At the end of the week, Savitree Grey sent a new email from the grave and asked me who among her sisters should sign the contract. I recalled from her first email that I could have reached out to her any time, and only now did I finally consider sending her my thoughts. I wrote that it was an especially difficult decision, as all of her sisters had provided strong cases. I wrote that I needed to “mull it over for another night before I [made] my final choice.” I was not expecting to hear back, but I wanted to be surprised. After all, what is a dead witch capable of? Alas, I never did receive a response, so she was certainly dead—or she simply had nothing left to say to the nervous living on the final day of deliberations. What would have happened if I’d written to her earlier, like she’d suggested?
I was mainly torn between Red and Black, the latter of whom wanted to destroy the pact to completely ensure nothing harmful would come out of Hell and of this Earth through it. Ultimately, I settled on Red, which led me to a static page that vaguely detailed Red’s excitement about my decision without any clear result of her actions as she runs off to the Devil. The page did not describe anything about consequences to come, and it quickly steered into an advertisement about developer Mirror World Creations‘ other games.
Although the end result of The Sisters Savitree was pretty meager, a lot of the experience truly depended on putting my own work into it. Like all LARP experiences, everything depends on what one makes of it and how strong your own personal immersion and will to suspend disbelief is. The Sisters Savitree is a free experience that can be played any time, and I could have easily ignored the emails at my leisure. The absence of another person responding to my actions put control of the entire experience into my hands.
Email games are not a unique medium and have long been used as correspondence to play numerous roleplaying and strategy games. In fact, decently sized organizations around correspondence chess still remain active. Mirror World Creations offers more than just email games, and all of the experiences they’ve offered so far do not involve engagement with a tactile space and remove the need to be in physical contact with a performer. One experience, On the Other Side of the Line, comments on the COVID-19 pandemic and puts the player in the position of trying to moderate an anti-vaccine relative.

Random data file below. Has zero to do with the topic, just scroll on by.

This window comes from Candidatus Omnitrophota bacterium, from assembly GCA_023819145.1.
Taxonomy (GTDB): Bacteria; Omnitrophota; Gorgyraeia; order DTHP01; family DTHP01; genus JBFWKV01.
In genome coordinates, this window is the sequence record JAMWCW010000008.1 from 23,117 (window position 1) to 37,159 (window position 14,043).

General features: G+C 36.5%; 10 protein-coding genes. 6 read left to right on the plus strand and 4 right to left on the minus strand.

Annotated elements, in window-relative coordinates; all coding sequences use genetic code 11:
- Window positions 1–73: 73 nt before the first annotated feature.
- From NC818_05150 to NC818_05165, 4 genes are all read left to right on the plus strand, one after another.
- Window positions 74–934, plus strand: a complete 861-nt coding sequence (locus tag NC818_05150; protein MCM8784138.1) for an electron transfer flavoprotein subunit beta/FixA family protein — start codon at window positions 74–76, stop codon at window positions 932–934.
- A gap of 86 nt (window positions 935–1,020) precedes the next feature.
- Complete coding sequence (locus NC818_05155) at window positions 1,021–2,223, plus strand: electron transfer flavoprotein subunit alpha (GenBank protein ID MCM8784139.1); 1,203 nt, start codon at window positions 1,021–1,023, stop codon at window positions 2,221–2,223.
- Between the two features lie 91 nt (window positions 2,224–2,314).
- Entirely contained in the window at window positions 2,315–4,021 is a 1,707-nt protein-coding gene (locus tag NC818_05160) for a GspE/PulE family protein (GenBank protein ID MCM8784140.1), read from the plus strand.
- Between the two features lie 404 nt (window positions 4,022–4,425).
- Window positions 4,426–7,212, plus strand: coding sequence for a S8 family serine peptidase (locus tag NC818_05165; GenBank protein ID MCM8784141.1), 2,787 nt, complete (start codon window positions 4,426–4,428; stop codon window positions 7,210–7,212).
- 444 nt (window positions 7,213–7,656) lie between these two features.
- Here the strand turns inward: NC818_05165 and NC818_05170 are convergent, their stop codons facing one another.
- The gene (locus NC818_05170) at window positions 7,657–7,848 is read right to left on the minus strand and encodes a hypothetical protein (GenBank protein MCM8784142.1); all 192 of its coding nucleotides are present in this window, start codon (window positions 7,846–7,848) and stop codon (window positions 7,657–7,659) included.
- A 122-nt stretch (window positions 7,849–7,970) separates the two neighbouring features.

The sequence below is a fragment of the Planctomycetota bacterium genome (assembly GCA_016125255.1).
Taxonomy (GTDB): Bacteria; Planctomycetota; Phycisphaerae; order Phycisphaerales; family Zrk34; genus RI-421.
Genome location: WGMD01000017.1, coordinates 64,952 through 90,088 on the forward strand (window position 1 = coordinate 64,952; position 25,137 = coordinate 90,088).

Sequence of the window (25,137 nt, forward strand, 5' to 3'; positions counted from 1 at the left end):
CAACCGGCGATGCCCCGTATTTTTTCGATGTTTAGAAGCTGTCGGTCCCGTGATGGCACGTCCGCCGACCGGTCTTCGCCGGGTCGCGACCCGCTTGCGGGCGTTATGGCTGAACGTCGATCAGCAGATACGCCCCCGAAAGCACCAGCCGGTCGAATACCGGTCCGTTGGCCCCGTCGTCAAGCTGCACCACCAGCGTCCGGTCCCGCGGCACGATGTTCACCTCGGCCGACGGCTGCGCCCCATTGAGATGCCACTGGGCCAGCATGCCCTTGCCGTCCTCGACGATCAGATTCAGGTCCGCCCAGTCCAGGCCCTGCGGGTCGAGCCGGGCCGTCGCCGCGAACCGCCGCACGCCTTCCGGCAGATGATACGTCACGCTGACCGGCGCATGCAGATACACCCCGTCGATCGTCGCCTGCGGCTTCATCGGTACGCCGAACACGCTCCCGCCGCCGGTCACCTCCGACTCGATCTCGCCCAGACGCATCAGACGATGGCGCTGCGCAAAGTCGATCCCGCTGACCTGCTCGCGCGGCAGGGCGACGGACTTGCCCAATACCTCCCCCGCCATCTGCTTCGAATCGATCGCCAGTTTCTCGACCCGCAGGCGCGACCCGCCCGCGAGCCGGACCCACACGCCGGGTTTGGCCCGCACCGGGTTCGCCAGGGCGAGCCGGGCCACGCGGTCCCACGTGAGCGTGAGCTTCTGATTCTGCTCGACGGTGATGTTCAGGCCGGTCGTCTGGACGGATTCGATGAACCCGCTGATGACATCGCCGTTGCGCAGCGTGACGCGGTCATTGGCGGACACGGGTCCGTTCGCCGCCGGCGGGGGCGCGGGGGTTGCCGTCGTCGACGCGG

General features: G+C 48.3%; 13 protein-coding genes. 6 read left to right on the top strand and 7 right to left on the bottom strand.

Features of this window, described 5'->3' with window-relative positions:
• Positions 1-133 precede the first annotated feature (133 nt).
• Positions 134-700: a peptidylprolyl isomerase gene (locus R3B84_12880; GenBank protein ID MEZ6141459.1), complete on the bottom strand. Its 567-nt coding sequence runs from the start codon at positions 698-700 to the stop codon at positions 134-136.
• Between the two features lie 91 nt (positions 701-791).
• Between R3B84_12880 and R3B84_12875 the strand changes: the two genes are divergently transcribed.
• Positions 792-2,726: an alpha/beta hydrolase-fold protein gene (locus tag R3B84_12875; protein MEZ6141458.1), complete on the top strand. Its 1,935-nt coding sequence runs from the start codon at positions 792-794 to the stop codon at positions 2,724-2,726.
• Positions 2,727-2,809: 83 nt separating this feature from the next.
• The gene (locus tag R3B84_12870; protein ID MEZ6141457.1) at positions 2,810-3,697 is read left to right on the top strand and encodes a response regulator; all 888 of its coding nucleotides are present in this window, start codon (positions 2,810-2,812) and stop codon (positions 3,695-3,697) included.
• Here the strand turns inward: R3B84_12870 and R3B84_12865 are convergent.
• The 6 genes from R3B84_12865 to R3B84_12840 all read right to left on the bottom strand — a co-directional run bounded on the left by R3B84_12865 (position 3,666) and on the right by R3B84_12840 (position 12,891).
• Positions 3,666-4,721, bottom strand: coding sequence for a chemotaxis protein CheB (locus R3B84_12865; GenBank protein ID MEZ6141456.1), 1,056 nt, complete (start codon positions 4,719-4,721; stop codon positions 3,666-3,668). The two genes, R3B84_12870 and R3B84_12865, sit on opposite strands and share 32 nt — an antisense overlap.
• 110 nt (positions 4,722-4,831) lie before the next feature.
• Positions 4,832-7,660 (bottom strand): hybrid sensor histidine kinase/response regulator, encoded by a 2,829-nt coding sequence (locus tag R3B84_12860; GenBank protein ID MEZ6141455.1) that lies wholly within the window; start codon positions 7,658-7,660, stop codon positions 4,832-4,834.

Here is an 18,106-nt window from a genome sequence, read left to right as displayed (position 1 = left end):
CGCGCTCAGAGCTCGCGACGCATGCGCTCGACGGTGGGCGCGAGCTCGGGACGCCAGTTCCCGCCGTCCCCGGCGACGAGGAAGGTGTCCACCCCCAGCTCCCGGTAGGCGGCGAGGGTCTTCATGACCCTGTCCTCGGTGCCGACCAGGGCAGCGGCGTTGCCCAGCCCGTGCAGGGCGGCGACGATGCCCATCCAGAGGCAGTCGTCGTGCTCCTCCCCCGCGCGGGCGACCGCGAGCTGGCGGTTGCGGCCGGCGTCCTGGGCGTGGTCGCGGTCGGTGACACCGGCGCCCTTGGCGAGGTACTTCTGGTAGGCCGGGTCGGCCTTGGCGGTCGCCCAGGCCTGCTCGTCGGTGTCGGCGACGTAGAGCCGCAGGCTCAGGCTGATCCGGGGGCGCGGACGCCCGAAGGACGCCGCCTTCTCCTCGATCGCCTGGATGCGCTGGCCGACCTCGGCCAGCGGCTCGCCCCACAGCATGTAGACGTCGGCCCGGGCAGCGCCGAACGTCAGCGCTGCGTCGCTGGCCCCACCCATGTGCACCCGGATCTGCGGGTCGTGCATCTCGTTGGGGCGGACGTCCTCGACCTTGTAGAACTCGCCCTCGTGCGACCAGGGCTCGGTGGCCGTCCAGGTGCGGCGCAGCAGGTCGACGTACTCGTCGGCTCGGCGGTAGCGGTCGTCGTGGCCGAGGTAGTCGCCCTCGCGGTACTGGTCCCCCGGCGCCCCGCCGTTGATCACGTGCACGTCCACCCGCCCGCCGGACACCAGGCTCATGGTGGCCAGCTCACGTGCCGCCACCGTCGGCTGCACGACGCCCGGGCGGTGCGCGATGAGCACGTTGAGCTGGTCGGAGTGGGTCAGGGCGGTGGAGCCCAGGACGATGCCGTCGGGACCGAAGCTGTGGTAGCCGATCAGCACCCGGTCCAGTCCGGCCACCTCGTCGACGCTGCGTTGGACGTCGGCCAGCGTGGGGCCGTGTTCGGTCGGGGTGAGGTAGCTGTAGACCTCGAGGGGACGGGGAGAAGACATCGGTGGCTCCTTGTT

Even if The Sisters Savitree is only a preview of what Mirror World Creations has to offer, I think its magic fizzled out too quickly. It concluded on a very underdeveloped note that was nothing more than an advertisement for other games. That said, the brief undertaking certainly forced me to confront questions about the world. Some things may never have satisfying answers to resolve every problem—and perhaps that is all there is to it.
Who can say that Red’s plan worked? What if Green was truly right that her sister’s wishes were too ambitious? A witch may be able to make a deal with the Devil, but there is a catch to every contract. The Sisters Savitree has its flaws, but it did make me think, and it is free for anyone to try at any time, at their leisure.
Elvie somehow finds bliss in purposefully complicating the art of storytelling and undertaking the painful practice of animation. If you see her on Twitter at @lvmaeparian, she is doing neither of those things. She currently helps with managing the socials to ensure that the secret recipe will never be revealed.